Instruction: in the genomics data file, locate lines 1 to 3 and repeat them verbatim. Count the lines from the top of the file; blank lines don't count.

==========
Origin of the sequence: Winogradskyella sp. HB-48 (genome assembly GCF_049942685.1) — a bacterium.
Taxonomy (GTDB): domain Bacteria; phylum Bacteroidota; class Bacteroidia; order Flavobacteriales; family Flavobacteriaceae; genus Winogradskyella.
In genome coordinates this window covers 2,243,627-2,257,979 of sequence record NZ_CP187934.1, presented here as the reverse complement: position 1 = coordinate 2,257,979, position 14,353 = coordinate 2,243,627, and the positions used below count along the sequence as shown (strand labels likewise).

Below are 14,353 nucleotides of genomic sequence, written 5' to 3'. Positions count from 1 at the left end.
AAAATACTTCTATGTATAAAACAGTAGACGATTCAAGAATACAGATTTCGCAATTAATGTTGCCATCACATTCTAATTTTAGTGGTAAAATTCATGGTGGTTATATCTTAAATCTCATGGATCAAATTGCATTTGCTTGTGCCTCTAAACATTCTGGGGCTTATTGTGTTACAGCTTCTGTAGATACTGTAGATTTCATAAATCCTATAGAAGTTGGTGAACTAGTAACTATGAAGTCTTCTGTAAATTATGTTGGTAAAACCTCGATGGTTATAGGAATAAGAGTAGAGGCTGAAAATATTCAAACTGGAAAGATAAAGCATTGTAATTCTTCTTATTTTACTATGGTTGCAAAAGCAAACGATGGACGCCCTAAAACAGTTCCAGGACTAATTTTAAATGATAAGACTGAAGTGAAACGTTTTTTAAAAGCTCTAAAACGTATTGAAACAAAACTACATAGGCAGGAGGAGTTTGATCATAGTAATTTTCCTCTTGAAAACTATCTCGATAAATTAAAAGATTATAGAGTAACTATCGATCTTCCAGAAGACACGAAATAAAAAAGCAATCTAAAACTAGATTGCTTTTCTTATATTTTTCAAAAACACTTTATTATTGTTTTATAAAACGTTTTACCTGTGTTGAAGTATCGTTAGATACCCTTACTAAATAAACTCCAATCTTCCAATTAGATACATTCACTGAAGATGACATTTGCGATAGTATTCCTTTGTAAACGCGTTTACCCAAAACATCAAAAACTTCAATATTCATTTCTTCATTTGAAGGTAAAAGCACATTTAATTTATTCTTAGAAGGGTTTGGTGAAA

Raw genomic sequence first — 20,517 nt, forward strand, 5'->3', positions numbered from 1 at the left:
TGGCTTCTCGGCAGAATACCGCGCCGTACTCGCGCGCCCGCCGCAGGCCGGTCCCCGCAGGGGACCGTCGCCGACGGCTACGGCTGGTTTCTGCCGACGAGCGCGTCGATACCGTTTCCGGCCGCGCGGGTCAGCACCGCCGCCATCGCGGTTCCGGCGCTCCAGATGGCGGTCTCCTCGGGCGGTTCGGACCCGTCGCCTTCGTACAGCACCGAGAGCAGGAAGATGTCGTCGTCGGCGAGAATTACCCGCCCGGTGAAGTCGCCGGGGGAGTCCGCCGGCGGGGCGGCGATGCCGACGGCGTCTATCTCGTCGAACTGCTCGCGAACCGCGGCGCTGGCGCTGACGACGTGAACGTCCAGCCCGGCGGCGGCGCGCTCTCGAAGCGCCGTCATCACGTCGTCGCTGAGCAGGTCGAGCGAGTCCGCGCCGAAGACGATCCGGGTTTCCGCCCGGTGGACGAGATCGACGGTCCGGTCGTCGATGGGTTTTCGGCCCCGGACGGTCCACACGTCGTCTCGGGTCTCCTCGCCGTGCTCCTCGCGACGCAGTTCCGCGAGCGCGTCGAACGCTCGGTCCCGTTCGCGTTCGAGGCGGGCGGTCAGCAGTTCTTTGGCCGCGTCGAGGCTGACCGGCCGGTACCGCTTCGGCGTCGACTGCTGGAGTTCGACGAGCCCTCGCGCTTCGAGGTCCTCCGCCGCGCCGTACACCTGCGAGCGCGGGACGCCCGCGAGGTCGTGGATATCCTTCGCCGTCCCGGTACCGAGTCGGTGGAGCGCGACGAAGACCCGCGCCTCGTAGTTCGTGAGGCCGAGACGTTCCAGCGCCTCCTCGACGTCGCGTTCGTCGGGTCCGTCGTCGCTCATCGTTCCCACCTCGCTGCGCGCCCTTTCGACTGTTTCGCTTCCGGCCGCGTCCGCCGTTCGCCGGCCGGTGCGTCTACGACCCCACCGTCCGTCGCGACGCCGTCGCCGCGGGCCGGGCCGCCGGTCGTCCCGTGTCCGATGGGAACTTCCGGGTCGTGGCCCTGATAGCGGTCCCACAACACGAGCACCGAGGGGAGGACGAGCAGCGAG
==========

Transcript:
Origin of the sequence: Winogradskyella sp. HB-48 (genome assembly GCF_049942685.1) — a bacterium.
Taxonomy (GTDB): domain Bacteria; phylum Bacteroidota; class Bacteroidia; order Flavobacteriales; family Flavobacteriaceae; genus Winogradskyella.
In genome coordinates this window covers 2,243,627-2,257,979 of sequence record NZ_CP187934.1, presented here as the reverse complement: position 1 = coordinate 2,257,979, position 14,353 = coordinate 2,243,627, and the positions used below count along the sequence as shown (strand labels likewise).